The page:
Thanks for the clarification, Dan. I’m going to update the post.

  5. My bully needs to beware, apparently

    I’m obviously not a fan of anonymous bullying on someone’s blog. But I don’t think I needed this special law to protect my interests. (I linked to Bruce Schneier’s blog post on this, but there are many other civil libertarian…

  6. Bruce says:

    Dan’s comment seems to indicate (correct me if I’m wrong) that the statute will still affect only those who send a “communication which is obscene, lewd, lascivious, filthy, or indecent.” Kaimi, the language you quote is in (a)(1)(A) but the amendment actually only changes (a)(1)(C). (a)(1)(C) previously prohibited using a telephone or “telecommunications device” without disclosing your identity and “with intent to annoy, abuse, threaten, or harass any person at the called number or who receives the communications.” Section 113 of the VAWA renewal adds to the definition of “telecommunications device,” solely for the purpose of (a)(1)(C), “any device or software that can be used to originate telecommunications or other types of communications that are transmitted, in whole or in part, by the Internet.” I.e., any device used to transmit content to the Internet.

    Dan’s post, if I read him right, points out that *actual* annoyance does not violate the statute; only transmitting communications with the intent to annoy does. But I think under a dictionary definition of “annoy” that may still sweep pretty broadly. (E.g., I correct someone’s grammar on a blog, after they’ve made clear they find such corrections annoying.) My guess though, that I made above and have yet to actually research, is that the definition of “annoy” is more limited than that. And if it isn’t, it should be, in both contexts.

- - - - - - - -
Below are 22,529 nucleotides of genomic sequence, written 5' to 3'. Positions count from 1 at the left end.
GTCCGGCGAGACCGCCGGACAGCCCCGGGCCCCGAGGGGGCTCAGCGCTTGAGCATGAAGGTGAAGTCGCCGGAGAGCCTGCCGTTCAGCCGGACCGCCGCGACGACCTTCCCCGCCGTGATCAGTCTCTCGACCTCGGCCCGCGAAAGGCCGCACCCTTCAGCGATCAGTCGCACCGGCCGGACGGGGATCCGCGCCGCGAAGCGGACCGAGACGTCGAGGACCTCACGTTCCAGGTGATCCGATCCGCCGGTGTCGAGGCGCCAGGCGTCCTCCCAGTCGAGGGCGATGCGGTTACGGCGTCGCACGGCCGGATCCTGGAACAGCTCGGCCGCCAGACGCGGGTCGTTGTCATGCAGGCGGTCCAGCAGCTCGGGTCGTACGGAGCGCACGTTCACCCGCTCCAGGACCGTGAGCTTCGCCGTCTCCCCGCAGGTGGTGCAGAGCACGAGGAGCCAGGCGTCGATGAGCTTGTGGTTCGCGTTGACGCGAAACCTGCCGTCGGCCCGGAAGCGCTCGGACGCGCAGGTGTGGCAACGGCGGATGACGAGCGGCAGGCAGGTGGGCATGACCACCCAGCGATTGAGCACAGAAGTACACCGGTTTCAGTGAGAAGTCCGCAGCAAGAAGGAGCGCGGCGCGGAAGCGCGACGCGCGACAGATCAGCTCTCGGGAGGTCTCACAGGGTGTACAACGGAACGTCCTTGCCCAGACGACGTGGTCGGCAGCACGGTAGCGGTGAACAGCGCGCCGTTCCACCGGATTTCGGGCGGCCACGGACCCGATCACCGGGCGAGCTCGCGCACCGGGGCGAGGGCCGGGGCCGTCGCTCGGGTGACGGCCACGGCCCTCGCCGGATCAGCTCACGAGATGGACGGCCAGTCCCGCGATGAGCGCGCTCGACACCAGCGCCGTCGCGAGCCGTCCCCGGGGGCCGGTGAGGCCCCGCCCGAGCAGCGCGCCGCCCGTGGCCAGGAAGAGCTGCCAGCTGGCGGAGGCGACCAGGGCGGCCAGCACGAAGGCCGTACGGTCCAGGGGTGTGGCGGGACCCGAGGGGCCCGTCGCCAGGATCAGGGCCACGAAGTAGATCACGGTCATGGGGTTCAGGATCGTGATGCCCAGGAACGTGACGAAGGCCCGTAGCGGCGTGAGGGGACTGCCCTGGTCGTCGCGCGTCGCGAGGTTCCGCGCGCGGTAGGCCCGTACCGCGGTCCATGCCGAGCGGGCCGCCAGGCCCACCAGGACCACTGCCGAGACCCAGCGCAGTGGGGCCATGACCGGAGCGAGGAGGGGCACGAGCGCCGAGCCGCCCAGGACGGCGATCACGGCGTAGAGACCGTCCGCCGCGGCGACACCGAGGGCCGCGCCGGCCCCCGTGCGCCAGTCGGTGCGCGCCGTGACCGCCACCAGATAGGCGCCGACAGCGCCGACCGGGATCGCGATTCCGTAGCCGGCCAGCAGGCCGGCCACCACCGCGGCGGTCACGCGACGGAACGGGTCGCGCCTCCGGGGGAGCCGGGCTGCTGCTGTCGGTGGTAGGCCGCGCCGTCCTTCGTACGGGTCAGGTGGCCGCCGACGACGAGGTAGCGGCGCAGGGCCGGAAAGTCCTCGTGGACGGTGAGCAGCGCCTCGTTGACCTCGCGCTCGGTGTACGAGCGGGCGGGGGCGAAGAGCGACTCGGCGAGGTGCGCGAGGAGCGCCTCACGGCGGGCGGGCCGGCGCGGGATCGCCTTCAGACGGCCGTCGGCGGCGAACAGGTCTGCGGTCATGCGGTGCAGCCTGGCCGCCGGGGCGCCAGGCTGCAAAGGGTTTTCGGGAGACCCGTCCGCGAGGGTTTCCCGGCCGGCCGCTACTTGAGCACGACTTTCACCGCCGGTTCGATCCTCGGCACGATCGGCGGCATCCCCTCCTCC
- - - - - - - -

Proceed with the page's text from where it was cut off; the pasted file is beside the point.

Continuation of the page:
7. New VAWA “Annoying” Clause is Indeed Annoying — But Not to Blogs

    The libertarian wing of the Blogosphere is very much abuzz about this report regarding an extension to the Violence Against Women Act to cyberspace:The libertarian wing of the Blogosphere is very much abuzz about this report regarding an extension to the Violence Against Women Act to cyberspace:

  8. MattJ says:

    What do you think of Michael Covington’s reasoning in the comments at the end of the original article?

  9. Kaimi writes: “Dan’s comment seems to indicate (correct me if I’m wrong) that the statute will still affect only those who send a ‘communication which is obscene, lewd, lascivious, filthy, or indecent.’”

    I’m not quite in agreement. The requirement of sending a “communication which is obscene, lewd, lascivious, filthy, or indecent” is from subsection (A) of section (a)(1) of the statute. Declan’s quoted provision is subsection (C). Subsections (A) through (E) are separated by an “or,” and thus a person need only violate one of the subsections, and that could be (C) alone. Therefore, the requirement Kaimi quotes from subsection (A) doesn’t apply to subsection (C).

    The statute is badly written, and if not interpreted narrowly, it would run into constitutional vagueness problems. The key part of the statute is the mens rea (mental state) provision, which means that a person must have the “intent to annoy, abuse, threaten, or harass any person.” I’m certain that this provision will be read narrowly to apply to individuals who intend to persistently or menacingly harass a person; it will likely involve a kind of perniciousness or maliciousness. It is true that the statute says that the intent can be to “annoy,” but if this is read broadly, and not in context with the statute’s purpose, I’d bet the statute would run into constitutional problems and be void for vagueness.

    Bruce is correct about my point — I was arguing that Declan ignores the fact that one must intend to annoy, and that the statute doesn’t apply merely to communications people find annoying. As Bruce writes: “Dan’s post, if I read him right, points out that *actual* annoyance does not violate the statute; only transmitting communications with the intent to annoy does.” This is a big difference, and an important one. The statute as it currently is written isn’t the model of legislative drafting; it is certainly written broadly and in a vague manner. But if read Declan’s way to omit intent, the statute becomes ridiculously broad and vague.